After learning that Lew Butler was about to retire as long-time board chair of California Tomorrow, a group of his friends and admirers began looking for a way to honor his deep commitment to public service and allow him to continue doing great work. They formed the “Friends of Lew” committee in 2002 and set about raising funds to support Lew’s philanthropy. The committee was able to raise more than $800,000, which they deposited in a donor-advised fund at the San Francisco Foundation. The fund was presented to Lew on his seventy-fifth birthday to his great surprise.
The “Friends of Lew” Committee: Bob Friedman; Susan Hirsch; Bruce Kelley; Leonard Kingsley; Marty Krasney; Tom Layton; Al Schreck.
“Friends of Lew Committee Chair, Bob Friedman, told the story of this campaign during an interview in February, 2012:
It seems remarkable in hindsight that the “Friends of Lew” were able to raise over $800,000 from individual donors—especially since we had no real plan for the money other than to give it to Lew to do what he does so well—imagine high impact very human philanthropic programs. What we did know for sure was that Lew is incredible about knowing how to give away money and that we didn’t want the nonprofit world to be without his skill—he is considered to be a guardian angel by many civic leaders, myself included. I’d watched him over the years as he served as a board member with the Rosenberg Foundation, the John Hay Whitney Foundation, the San Francisco Foundation, the Ploughshares Fund, and the Joyce Foundation amongst others and admired what was at the time a radical approach to grantmaking. Humble and creative, Lew pushed for real social change at a systemic level, “change not charity.” He rejected the idea that foundations deserved worship and should operate with a top-down philosophy, and focused on the wisdom that can be found at the community level where people are engaged in trying solve problems that affect them personally. His values remained rooted in the simple idea that people are good and that given the proper support they’d do good—he was always searching for people doing great things and then trying to find a way to keep them going. When the “Friends of Lew” committee raised funds in Lew’s honor, it was to provide him a vehicle to exercise this genius—his sense of how to find and support common people doing uncommon things.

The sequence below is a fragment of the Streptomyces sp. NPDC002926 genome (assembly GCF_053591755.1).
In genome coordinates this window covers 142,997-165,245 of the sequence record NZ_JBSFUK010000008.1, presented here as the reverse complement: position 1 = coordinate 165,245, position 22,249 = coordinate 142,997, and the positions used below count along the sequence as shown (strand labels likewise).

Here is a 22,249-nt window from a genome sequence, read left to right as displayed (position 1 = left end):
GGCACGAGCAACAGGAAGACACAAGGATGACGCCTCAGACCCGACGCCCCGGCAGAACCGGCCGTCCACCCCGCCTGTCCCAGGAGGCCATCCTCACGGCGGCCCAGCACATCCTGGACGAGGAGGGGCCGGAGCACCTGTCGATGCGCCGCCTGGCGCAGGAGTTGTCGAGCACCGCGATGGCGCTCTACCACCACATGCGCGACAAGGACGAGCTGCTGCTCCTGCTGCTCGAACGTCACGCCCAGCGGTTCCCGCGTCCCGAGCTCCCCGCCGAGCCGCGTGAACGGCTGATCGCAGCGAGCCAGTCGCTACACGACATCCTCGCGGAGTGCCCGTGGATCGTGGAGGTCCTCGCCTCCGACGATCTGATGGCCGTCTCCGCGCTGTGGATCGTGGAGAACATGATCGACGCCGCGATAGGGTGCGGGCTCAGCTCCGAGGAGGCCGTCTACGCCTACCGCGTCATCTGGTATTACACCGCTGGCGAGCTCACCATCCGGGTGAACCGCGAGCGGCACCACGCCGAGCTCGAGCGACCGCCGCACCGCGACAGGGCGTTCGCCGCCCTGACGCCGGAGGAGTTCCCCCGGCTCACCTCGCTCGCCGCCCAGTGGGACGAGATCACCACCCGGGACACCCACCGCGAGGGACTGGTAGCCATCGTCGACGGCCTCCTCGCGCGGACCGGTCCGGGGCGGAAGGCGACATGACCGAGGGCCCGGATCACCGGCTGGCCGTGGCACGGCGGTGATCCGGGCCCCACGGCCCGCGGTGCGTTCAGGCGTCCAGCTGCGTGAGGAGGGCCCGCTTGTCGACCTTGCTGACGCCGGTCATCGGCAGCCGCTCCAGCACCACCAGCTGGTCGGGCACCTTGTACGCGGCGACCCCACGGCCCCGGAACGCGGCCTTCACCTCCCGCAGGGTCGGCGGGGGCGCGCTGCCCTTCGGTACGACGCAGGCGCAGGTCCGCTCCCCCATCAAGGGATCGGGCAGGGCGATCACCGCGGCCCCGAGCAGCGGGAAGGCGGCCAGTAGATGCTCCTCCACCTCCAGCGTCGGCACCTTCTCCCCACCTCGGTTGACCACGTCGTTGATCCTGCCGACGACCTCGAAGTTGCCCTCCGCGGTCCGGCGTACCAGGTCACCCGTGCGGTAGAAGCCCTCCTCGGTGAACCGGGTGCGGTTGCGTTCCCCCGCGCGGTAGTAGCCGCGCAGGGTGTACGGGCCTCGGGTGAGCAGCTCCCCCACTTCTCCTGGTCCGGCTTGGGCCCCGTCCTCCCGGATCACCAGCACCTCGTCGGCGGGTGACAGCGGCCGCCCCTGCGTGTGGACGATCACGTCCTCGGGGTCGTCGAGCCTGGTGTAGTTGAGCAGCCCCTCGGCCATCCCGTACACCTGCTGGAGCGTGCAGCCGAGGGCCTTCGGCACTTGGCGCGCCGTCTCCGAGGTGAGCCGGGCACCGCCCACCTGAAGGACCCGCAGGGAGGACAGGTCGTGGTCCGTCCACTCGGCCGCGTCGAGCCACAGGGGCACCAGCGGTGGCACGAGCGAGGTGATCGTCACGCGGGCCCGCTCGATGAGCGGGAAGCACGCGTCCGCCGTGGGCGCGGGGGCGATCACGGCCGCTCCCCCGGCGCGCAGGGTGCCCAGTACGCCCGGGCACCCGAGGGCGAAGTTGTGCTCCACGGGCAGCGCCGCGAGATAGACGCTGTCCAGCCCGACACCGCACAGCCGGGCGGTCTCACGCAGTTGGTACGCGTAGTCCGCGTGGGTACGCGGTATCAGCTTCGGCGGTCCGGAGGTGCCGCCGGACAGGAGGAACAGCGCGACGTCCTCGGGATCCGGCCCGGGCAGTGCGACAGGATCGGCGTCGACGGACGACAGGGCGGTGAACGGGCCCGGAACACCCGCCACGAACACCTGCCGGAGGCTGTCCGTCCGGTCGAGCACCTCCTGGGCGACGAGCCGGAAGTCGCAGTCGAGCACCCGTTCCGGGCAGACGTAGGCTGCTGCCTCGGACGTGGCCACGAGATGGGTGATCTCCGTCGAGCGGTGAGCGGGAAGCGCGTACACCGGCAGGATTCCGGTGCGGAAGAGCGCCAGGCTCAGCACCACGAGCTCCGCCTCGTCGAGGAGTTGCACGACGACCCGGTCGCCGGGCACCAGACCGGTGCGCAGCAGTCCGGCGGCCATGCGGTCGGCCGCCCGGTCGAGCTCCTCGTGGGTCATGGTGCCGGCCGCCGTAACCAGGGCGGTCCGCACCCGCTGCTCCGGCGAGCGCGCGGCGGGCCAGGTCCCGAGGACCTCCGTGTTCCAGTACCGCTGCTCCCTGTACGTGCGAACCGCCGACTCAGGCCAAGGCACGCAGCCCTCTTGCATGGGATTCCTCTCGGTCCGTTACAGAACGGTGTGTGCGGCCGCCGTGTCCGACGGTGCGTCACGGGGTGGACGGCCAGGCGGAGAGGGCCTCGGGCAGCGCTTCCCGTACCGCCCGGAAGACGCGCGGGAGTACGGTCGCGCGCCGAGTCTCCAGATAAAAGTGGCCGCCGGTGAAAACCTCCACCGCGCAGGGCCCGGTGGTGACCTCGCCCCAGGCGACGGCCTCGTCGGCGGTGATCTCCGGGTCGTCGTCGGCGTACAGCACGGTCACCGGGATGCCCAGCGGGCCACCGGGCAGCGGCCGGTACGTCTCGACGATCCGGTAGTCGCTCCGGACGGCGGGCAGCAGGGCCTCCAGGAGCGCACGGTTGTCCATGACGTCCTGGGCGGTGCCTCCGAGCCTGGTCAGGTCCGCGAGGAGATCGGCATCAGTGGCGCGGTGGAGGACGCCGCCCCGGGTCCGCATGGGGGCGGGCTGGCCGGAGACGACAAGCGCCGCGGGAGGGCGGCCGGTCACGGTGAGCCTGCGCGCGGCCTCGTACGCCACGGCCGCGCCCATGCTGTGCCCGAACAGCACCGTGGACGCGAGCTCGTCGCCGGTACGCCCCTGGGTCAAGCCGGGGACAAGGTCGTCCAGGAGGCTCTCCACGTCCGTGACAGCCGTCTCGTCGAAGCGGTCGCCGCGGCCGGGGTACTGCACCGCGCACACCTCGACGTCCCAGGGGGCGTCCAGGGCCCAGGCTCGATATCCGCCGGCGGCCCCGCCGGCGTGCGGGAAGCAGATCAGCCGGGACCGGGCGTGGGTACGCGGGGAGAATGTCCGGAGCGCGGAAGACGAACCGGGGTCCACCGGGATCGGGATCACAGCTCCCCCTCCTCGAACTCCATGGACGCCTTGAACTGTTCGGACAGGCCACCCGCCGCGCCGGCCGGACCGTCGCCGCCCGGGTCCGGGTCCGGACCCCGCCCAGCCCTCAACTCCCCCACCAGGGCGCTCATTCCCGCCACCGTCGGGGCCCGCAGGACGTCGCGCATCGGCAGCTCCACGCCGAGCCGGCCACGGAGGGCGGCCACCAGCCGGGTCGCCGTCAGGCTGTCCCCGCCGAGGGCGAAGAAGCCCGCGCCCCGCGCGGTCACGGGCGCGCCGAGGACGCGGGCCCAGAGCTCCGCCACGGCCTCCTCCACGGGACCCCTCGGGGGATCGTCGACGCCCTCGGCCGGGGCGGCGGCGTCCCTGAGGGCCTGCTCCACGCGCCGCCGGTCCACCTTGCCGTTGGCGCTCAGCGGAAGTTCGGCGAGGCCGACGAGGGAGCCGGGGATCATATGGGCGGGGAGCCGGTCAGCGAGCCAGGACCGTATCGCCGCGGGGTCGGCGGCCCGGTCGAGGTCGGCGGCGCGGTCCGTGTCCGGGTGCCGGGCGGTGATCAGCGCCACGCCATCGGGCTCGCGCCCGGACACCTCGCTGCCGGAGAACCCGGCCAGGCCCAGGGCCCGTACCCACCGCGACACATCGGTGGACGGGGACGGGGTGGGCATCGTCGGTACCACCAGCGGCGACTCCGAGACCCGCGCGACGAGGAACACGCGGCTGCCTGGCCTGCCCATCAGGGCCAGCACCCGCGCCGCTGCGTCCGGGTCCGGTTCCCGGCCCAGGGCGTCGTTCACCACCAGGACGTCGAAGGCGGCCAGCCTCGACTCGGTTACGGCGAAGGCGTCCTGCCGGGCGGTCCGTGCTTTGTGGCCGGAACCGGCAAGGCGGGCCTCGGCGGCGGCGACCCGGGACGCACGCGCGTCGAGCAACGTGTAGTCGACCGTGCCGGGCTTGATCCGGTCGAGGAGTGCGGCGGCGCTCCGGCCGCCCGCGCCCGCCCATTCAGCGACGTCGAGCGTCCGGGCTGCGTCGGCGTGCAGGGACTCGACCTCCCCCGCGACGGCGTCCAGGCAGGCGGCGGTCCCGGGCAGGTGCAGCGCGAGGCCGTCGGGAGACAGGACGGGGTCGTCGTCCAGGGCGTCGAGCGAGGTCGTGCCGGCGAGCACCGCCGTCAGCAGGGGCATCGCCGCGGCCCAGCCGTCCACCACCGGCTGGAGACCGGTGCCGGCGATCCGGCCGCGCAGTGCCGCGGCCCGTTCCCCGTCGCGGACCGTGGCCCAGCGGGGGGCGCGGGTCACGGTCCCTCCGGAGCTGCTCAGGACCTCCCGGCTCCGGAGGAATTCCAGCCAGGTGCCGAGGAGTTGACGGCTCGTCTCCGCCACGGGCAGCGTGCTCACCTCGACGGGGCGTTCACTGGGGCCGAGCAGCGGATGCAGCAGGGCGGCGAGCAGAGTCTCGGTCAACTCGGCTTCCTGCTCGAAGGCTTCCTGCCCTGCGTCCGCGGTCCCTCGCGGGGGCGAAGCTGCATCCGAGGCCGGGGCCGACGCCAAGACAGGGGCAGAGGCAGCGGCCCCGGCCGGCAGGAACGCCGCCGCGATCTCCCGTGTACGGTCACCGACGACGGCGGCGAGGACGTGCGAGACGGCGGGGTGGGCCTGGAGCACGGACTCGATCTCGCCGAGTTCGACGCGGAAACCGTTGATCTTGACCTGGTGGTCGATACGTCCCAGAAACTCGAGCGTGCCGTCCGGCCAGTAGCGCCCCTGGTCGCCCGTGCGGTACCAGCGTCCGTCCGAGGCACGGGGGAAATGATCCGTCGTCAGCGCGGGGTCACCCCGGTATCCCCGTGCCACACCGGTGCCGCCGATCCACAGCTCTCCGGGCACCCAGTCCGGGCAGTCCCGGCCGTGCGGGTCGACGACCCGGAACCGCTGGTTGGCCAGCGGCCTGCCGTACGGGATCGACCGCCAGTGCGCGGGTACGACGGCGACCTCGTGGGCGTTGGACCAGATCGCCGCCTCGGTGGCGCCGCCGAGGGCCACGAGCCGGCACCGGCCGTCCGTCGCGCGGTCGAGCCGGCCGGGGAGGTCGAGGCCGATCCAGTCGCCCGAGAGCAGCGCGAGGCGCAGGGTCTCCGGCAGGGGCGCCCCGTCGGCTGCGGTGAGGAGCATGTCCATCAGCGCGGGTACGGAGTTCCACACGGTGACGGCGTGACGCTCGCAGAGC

When Lew told me that he planned on using the Butler Koshland Fund to support fellowships, I knew we were all right in thinking he’d find something great to do with this gift.